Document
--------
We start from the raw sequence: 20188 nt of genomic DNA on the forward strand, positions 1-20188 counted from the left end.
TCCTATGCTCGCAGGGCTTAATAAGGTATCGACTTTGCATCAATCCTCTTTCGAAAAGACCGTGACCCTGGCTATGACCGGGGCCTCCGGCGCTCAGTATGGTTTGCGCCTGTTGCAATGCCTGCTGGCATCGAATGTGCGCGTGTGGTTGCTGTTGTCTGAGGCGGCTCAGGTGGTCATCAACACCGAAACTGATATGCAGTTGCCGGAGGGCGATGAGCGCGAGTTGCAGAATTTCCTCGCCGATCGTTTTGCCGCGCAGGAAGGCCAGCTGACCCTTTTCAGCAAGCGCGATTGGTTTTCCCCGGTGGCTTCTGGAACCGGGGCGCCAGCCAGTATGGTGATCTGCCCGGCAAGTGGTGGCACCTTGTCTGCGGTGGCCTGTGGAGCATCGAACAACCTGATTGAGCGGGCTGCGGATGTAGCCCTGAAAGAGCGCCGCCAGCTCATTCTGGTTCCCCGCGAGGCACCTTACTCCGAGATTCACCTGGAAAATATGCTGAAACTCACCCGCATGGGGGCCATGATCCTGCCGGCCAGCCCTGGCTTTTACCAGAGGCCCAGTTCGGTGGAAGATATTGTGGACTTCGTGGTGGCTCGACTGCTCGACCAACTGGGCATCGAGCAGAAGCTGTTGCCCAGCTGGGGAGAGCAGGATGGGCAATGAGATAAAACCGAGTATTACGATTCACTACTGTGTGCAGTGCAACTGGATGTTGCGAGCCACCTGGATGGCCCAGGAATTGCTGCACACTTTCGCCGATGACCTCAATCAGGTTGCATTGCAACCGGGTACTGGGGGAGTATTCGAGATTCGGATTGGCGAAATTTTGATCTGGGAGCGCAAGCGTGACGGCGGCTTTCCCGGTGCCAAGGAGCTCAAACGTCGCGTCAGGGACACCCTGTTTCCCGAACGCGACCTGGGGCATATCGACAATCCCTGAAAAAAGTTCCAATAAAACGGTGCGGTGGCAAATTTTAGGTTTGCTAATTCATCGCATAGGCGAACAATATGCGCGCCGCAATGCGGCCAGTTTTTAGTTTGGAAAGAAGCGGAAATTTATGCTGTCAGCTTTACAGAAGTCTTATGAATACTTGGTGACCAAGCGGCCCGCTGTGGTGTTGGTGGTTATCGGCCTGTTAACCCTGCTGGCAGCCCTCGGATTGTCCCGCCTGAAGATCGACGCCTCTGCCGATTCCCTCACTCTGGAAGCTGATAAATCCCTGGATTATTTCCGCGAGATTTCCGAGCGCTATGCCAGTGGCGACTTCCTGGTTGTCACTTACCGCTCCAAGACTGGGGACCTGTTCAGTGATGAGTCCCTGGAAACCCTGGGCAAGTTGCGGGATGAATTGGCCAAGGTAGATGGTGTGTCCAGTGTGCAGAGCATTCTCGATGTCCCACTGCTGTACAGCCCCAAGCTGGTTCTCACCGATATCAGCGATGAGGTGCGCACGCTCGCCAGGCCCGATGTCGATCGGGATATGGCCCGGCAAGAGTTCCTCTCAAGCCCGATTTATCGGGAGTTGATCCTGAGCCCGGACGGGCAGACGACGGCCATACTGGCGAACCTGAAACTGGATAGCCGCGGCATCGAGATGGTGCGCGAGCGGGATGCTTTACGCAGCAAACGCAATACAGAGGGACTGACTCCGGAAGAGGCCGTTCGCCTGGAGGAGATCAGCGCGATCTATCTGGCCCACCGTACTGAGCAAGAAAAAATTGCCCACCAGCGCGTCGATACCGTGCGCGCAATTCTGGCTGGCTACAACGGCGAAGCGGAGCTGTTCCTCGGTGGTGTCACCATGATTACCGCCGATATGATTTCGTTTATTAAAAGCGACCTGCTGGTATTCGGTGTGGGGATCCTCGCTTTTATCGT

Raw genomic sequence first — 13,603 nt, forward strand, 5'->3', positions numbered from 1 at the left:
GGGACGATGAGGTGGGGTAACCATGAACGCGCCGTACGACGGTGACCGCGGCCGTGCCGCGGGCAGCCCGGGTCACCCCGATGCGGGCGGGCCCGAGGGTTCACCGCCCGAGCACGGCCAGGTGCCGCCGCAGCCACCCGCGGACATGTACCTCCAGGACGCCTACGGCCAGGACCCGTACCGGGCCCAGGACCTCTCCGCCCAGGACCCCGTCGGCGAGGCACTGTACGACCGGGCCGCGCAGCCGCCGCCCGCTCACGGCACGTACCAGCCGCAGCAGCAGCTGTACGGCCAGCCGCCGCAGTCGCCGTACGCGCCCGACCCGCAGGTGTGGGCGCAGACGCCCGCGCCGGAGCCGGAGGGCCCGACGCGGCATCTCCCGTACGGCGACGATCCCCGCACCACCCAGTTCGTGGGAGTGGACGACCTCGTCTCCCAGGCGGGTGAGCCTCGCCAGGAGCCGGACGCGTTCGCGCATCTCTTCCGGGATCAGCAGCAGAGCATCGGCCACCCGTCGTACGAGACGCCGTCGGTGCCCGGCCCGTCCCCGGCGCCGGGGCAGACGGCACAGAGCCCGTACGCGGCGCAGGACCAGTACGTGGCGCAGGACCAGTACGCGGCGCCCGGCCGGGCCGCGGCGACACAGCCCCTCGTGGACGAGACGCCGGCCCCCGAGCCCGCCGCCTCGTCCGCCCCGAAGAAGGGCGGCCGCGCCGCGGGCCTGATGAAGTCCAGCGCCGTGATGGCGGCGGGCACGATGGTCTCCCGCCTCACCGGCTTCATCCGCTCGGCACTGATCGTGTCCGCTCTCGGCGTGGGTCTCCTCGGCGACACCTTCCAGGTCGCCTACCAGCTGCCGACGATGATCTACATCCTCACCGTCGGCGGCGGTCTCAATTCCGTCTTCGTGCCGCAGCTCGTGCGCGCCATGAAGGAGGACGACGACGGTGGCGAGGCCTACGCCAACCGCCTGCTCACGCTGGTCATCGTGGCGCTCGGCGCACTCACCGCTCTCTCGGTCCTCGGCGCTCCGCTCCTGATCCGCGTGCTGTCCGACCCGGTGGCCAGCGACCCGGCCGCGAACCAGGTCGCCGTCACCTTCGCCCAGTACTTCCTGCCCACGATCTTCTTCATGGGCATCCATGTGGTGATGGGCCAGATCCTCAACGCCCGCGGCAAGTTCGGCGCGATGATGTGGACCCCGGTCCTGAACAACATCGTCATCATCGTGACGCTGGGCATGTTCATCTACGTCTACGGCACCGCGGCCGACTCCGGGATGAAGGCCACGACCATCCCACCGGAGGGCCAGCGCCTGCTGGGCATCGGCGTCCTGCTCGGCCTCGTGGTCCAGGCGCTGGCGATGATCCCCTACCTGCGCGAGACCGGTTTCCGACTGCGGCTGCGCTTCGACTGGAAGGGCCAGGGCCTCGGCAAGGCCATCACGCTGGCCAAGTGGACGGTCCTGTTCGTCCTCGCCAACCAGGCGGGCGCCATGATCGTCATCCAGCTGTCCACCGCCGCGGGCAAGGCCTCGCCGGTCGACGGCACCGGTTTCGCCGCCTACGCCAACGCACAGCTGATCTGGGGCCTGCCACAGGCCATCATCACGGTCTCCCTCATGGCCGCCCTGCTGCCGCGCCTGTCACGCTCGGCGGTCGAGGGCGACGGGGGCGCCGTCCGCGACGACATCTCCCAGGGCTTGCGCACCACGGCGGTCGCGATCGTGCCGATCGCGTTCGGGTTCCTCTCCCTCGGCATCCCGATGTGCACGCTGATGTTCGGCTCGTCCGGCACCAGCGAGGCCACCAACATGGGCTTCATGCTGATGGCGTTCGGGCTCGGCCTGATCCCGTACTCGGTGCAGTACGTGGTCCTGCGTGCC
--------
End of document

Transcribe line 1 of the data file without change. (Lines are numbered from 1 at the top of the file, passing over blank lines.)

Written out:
We start from the raw sequence: 20188 nt of genomic DNA on the forward strand, positions 1-20188 counted from the left end.